It’s interesting to note how much attention has been paid to making things seem just a little bit off. The music by Christa Lee varies depending on the situation and the personality you’re talking to, but they all have some subtle dissonance, something that doesn’t seem to quite fit, even if I can’t put a name to what it is. The visuals, by Penelope Evans and Arielle Grimes, are dirty, but subtly evoke different personalities in the single, broken gynoid body you see throughout. Sophia Park and Penelope Evans, meanwhile, give the idea, through the writing of the dialogue and characters, that it’s not just these drives that are dysfunctional. Assisants are Gynoids, and Workers are Androids. Such a simple phrase, but the matter of fact way in which this can be stated implies a society where yes, gender roles are firm, even if they don’t fit, and even if they only apply to the droids in question, it’s pretty grim.

Overall, I’d recommend LOCALHOST, and, since a single playthrough can be completed quickly, to play it through more than once. Maybe you’ll break everything. Maybe you’ll just do your job… Maybe… Just maybe… You might end up doing something at least nominally good in a dystopian world.

Er… Yes. There’s no false standard here, friendo, it’s just the rules. We put “Droid pain doesn’t actually matter” next to that bylaw about chickens.

The Mad Welshman broke a drive. It was an accident. He is simulating sadness nonetheless.

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World of Darkness Preludes (Review)

Source: Cashmoneys
Price: £6.99
Where To Get It: Steam

White Wolf, purveyors of the World of Darkness (In which supernatural creatures of various kinds try to deal with their problems, including the need for secrecy) have… Very identifiable writing, at times. Style, they can do. Purple prose, they can do. The fantastic, they can often make believable, even relatable.

Subtlety, nuance, and focus, however, are often things that escape them. And these two pieces of Interactive Fiction very aptly demonstrate this. When one of your two showpieces is called (no joke) “We Eat Blood And All Our Friends Are Dead”, you know you’re in for a very White Wolf time. Whether you will enjoy that time very much depends on you. But I’m not betting on it. Let’s unpack why.


First up, let’s get the nice out of the way, because it’s all too brief. The mobile phone conceit of We Eat Blood is a nice one. Not one we haven’t seen before, but it works in the context, and allows for multiple threads. That’s good. Similarly, Refuge (The Mage portion of this twofer) has some cool visual stylings you’d associate with Mage (glitching, sigils, and the like.) So, visually, the stylings are pretty good. Similarly, for the most part, the tunes and sounds are also well presented.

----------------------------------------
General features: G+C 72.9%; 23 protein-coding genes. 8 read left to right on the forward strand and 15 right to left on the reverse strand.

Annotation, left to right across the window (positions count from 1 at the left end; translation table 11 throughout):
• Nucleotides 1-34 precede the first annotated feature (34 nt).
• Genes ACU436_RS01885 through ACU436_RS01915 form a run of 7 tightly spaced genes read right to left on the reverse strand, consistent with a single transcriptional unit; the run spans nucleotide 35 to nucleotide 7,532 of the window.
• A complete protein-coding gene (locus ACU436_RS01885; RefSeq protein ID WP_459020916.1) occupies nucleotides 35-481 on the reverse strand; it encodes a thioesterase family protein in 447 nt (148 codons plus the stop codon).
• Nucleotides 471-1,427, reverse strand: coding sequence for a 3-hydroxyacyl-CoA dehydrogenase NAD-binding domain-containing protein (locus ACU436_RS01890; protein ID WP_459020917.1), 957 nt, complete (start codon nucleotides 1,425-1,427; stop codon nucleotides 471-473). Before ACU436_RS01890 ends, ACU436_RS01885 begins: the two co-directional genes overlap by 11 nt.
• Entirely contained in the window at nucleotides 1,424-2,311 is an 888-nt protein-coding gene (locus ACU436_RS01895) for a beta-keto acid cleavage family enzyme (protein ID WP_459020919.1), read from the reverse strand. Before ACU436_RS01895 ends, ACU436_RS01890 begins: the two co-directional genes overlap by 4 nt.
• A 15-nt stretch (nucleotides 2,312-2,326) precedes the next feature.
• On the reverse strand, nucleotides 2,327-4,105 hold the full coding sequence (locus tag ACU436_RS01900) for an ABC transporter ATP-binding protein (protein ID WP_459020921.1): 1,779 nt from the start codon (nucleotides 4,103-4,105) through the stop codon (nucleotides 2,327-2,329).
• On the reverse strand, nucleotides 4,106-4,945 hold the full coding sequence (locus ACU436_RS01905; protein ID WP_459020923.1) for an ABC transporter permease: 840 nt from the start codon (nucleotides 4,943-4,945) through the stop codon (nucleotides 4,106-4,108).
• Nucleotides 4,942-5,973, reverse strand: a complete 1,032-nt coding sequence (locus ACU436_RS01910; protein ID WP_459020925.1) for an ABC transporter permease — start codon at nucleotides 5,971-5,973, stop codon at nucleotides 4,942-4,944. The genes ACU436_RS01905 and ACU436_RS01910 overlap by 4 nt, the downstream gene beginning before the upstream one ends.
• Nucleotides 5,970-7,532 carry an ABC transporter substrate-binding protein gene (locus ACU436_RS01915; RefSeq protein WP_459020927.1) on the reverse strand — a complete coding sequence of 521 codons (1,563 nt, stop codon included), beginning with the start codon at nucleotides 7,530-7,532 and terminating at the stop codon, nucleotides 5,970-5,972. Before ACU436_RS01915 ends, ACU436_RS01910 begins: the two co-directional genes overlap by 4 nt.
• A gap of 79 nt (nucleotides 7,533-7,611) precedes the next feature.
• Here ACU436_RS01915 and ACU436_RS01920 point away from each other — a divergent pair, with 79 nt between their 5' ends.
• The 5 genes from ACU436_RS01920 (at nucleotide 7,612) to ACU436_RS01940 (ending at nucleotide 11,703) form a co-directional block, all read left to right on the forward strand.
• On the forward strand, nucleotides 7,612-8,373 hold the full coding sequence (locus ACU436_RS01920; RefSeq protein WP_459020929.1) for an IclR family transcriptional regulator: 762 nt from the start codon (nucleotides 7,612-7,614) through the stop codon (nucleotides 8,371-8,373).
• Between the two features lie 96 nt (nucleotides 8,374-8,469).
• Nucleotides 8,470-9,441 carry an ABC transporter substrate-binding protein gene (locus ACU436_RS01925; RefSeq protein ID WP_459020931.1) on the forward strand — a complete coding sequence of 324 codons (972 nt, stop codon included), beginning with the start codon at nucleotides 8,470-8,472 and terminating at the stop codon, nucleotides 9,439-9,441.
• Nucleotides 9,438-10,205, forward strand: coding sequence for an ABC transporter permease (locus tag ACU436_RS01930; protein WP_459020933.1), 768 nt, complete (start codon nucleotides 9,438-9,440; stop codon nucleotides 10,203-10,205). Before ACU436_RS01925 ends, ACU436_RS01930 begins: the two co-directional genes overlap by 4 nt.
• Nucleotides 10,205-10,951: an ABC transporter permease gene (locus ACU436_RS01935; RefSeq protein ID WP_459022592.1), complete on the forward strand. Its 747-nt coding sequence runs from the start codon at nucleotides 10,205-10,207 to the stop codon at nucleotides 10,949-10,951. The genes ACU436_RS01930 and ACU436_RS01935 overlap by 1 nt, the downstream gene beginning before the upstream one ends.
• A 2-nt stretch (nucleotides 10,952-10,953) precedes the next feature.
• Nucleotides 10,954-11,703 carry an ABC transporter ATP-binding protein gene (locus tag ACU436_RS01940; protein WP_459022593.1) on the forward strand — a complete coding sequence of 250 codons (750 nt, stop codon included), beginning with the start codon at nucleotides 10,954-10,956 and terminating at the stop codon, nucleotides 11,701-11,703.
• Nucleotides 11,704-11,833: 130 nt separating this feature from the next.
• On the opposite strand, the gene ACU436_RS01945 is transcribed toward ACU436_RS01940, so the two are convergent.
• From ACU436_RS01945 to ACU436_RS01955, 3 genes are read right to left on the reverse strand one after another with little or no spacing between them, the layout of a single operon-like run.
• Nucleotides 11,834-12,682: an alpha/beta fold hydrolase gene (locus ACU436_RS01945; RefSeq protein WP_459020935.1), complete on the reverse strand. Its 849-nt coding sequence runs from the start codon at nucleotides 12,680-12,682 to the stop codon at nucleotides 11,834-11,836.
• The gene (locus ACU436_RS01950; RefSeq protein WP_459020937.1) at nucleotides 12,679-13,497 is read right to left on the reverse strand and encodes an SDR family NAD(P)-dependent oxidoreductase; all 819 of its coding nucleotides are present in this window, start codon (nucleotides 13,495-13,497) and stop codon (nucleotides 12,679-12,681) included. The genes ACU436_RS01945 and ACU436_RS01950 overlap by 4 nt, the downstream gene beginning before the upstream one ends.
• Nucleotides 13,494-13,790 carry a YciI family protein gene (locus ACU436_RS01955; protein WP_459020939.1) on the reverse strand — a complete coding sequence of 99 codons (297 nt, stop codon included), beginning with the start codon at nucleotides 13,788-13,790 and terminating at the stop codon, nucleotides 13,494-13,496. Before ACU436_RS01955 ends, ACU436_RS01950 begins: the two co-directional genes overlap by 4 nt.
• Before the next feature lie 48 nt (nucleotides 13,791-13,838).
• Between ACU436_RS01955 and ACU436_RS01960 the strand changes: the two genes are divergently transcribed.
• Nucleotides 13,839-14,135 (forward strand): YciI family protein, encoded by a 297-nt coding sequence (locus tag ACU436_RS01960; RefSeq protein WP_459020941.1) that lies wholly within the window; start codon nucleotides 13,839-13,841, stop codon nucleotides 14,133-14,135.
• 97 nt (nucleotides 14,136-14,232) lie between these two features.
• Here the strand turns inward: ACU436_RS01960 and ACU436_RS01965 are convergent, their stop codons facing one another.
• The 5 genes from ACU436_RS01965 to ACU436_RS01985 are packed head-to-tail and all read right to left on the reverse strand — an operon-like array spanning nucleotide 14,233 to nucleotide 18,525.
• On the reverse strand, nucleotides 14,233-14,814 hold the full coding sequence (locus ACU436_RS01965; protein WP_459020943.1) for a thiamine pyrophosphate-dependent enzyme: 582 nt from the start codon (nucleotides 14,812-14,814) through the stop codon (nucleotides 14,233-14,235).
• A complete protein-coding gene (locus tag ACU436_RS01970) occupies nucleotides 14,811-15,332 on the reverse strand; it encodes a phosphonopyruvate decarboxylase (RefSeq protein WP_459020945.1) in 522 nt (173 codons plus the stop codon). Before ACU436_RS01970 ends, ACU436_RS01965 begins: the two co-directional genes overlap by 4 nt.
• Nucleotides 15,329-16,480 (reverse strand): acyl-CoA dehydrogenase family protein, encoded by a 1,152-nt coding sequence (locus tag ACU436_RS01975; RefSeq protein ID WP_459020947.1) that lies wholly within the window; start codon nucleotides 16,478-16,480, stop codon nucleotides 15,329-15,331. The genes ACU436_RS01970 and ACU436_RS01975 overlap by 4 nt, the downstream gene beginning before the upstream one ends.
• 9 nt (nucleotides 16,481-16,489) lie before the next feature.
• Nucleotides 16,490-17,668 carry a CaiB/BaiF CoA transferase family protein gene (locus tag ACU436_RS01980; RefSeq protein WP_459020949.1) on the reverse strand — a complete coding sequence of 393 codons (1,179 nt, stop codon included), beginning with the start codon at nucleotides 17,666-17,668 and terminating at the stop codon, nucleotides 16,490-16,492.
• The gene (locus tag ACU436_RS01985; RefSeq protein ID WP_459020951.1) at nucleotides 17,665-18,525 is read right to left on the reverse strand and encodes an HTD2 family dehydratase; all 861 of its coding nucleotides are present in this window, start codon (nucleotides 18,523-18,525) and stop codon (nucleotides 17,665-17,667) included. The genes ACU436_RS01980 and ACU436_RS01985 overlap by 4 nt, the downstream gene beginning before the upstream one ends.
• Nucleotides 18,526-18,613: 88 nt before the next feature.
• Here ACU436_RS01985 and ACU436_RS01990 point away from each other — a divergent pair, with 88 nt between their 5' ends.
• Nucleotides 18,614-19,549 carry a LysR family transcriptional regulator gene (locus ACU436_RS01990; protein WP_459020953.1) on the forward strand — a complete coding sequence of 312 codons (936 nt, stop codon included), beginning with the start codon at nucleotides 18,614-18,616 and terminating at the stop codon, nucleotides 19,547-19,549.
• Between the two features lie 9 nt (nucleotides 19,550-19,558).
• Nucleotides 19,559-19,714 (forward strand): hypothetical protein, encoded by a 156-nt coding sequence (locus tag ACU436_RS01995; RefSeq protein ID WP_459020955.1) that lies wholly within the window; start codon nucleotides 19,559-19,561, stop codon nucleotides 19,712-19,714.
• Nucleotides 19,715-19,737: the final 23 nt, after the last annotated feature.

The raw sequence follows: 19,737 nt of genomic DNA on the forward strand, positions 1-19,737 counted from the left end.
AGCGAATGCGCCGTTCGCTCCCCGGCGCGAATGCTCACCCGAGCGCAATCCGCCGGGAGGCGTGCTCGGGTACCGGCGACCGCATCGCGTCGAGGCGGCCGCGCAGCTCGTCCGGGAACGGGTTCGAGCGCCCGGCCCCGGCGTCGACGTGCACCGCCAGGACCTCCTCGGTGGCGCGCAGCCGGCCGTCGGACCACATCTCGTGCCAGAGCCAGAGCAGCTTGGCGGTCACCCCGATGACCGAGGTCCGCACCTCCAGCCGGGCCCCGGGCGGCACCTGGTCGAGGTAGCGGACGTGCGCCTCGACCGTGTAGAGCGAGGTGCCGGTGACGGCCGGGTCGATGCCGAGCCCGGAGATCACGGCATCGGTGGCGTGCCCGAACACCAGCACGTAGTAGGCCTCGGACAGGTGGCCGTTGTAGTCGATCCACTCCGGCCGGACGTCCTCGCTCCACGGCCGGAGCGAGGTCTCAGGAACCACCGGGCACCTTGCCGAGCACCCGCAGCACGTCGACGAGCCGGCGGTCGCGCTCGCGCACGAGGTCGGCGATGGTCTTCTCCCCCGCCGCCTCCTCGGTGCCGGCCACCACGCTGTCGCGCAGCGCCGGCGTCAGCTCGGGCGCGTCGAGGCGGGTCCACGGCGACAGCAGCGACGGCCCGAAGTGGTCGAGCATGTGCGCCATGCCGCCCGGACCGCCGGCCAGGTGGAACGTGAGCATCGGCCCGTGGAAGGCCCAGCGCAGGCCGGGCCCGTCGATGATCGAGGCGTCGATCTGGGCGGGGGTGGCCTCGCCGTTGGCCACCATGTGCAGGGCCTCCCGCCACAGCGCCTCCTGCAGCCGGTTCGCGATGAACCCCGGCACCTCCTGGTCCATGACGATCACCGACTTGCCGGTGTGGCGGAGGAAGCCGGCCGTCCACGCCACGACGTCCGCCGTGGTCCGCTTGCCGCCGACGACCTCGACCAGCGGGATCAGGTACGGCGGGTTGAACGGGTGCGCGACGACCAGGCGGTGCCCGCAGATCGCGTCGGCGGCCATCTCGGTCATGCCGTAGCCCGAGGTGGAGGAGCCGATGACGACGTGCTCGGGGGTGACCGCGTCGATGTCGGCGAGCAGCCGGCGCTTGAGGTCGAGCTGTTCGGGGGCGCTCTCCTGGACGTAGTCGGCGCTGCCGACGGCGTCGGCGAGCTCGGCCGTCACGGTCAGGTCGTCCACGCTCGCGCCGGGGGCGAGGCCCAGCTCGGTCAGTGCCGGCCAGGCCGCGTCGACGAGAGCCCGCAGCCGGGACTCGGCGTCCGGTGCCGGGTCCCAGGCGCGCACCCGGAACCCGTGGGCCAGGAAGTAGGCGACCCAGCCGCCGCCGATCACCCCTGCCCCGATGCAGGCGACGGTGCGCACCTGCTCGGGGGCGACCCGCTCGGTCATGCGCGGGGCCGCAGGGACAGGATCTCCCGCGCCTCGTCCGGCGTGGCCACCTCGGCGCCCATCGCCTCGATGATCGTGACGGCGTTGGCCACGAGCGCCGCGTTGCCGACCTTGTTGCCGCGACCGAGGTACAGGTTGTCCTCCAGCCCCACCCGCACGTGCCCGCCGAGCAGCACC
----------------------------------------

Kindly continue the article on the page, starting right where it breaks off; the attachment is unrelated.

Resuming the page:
So, there’s your style. Mostly. But the core of an Interactive Fiction is the writing, and its here… Where it starts to fall down. The general premise is that these are introductions, two people thrust into their respective supernatural worlds. But both quickly run into their own problems. Let’s begin with We Eat Blood, the stronger of the two. You are an artistic type, a drug user, general fun-haver, and, after a party, everything went horribly wrong. You can’t eat food anymore. You feel hungry as heck all the time. You have to learn how to deal with this. Oh, and your dead mother is also a vampire, a creepy one speaking in imagery, and there’s a racist bus driver, a lab monkey turned ghoulish killer, and…

Hey, did you know that vampires were originally more zombie like, and sex had next to nothing to do with things? Well, now you do!

…It has a hard time keeping focus. There’s a lot going on in We Eat Blood, and it’s about as subtle as a bag of bricks wrapped around a smaller bag of bricks. The main character is an artist surrounded by artist friends because it allows really purple prose about how sexual bloodsucking is for a vampire, oh my god it’s so good, it’s like having communion with God, only that communion is also fucking, and… I didn’t actually mind that so much, having experienced my fair share of it when I enjoyed White Wolf RPGs (I still do, to some extent.) But the story is trying to build a world that’s meant to entice you into the World of Darkness without actually referring to things, so as to keep the mystery going, so if I didn’t know WoD, old or new, I wouldn’t have realised (possibly until the end) that I’m a Nosferatu, my mother’s a Malkavian… I could go on, but there are supernatural things, and Hunters (yes, with a capital H) and Ghouls, without explanation or context, and, rather than entice, it somewhat turned me off with how it seemed a collection of incidents without any real focus.

Now, I mentioned a racist bus driver, just off hand, and this is as good a segue as any into the Mage portion of the duo, Refuge. The name is, I’m assuming, a play on words on a couple of levels, as the main character is a woman called Julia, who lives in Malmo, Sweden, working for Nordic Aid with Syrian refugees. Her husband is a maker from San-Dieg- Oh. Wait. This would be a good time to mention this half of the duet I ragequit pretty early on. Because, like We Eat Blood, it’s highly unsubtle, and reading it felt like a highly painful clout to the head.

So… Minor digression here: Done well, games that discuss Issues (capital I, the big problems facing us today) are perfectly fine. Done badly, you have something very much like Refuge. Our heroine is a loving wife for a techbro who’s helping the girls into Maker culture, and is obviously the “good” , and the introduction of the “bad”… Is where I ragequit.